Nevada Commission on Tourism’s Rural Roundup to showcase growing local economies by developing authentic experiences



CARSON CITY — The Nevada Commission on Tourism announced today that Jim Gilmore, acclaimed author of The Experience Economy and Authenticity: What Consumers Really Want, will headline the Rural Roundup, April 18-20, at the Hyatt Regency Lake Tahoe Resort, Spa and Casino in Incline Village.

Gilmore, whose book was recognized by Time magazine as one of the “Ten Ideas That Are Changing the World,” asserts that consumers want authentic products and experiences — something rural Nevada is singularly positioned to offer with its historic destinations and attractions.

“Jim Gilmore is one of the first to promote the idea that an experience is actually a tangible product that businesses offer,” Lt. Gov. Brian Krolicki, chairman of the Nevada Commission on Tourism (NCOT), said. “What he has to say is very relevant to tourism, and we are excited to have Mr. Gilmore speaking at the Rural Roundup.”

Rural Roundup, now in its 22nd year and sponsored by NCOT, is tailored to address the needs of Nevada’s rural tourism partners. Designed to help Nevada’s rural communities grow their economies through developing and promoting vibrant tourism offerings, Rural Roundup brings together tourism industry professionals from across the state to gain insights into consumer trends, best practices and innovative approaches. This year’s conference will include sessions on the Canadian travel market, special events and social media, among other topics. The annual VolunTourism awards dinner, which honors Nevadans whose tourism-related volunteer work has made a difference in rural communities around the state, will also be held during this conference.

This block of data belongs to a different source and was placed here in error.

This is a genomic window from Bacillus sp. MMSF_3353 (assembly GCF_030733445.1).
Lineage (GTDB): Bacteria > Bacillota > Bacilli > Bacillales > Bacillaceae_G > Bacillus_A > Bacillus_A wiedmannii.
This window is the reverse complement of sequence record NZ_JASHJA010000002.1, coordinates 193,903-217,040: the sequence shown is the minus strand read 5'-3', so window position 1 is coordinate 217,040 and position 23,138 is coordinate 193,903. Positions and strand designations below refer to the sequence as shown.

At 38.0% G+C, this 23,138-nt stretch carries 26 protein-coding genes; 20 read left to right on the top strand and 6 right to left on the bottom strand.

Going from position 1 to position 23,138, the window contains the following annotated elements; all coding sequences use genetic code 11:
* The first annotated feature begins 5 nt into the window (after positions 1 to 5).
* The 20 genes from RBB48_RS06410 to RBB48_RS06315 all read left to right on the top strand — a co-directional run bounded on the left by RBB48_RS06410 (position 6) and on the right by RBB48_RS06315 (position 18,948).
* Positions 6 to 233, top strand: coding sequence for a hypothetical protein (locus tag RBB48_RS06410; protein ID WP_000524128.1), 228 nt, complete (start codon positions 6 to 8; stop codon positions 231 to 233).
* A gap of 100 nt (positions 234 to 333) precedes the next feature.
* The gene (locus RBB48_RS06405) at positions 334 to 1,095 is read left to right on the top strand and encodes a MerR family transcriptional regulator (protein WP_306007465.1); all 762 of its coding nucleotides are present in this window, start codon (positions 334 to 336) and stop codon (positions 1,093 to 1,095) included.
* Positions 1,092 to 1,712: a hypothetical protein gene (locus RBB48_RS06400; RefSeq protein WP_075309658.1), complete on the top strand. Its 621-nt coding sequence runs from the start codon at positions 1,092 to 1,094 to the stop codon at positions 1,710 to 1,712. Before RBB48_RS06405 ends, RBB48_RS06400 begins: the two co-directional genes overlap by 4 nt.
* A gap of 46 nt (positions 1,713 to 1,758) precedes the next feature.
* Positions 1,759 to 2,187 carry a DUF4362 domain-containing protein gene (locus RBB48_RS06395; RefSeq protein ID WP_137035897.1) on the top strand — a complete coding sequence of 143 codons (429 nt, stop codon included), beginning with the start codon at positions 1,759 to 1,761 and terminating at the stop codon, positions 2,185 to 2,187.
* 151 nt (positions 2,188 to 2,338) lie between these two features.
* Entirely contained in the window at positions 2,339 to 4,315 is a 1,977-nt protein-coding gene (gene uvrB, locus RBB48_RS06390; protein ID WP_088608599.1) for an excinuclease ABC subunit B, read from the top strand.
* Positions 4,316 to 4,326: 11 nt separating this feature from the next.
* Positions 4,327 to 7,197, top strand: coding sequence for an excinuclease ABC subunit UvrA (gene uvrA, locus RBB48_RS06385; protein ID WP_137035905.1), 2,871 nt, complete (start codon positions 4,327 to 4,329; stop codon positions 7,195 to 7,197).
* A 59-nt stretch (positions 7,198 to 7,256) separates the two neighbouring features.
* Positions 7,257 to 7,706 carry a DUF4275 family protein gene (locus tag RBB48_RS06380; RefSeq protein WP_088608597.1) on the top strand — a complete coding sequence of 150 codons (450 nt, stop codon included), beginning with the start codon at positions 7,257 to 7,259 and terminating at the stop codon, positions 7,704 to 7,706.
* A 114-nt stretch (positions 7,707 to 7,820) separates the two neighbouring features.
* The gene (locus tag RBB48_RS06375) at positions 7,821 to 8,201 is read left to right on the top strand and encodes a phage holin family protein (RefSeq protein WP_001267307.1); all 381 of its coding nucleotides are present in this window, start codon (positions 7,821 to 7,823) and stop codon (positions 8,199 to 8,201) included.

“Rural Nevada is an important part of Nevada’s tourism portfolio,” Claudia Vecchio, director of the Nevada Department of Tourism and Cultural Affairs (NDTCA), said. “Many of our most cherished attractions such as state parks and historic sites are in these areas. We want these attractions to remain financially healthy and relevant to today’s tourists, and this conference gives them the tools to do so.”

Pre-conference activities include a tour of Squaw Valley USA and an update on the 2022 Winter Games initiative. Also at the conference, the recipient of the 2012 June Stannard Rural Tourism Memorial Scholarship will be announced. This $1,000 scholarship is given to a Nevada high school senior planning to pursue a hospitality-, travel- or tourism-related degree. For the first time ever, NCOT will partner with the Nevada Arts Council to offer special sessions on expanding cultural tourism offerings and developing the authentic experiences featured in Jim Gilmore’s presentation.

Registration for Rural Roundup is $65 through April 2 and $85 afterward. For Rural Roundup news and updates, please follow the conference on Facebook at

ELKO: California Trail Interpretive Center grand opening announced

California Trail Interpretive Center

California Trail Interpretive CenterBLM NEWS RELEASE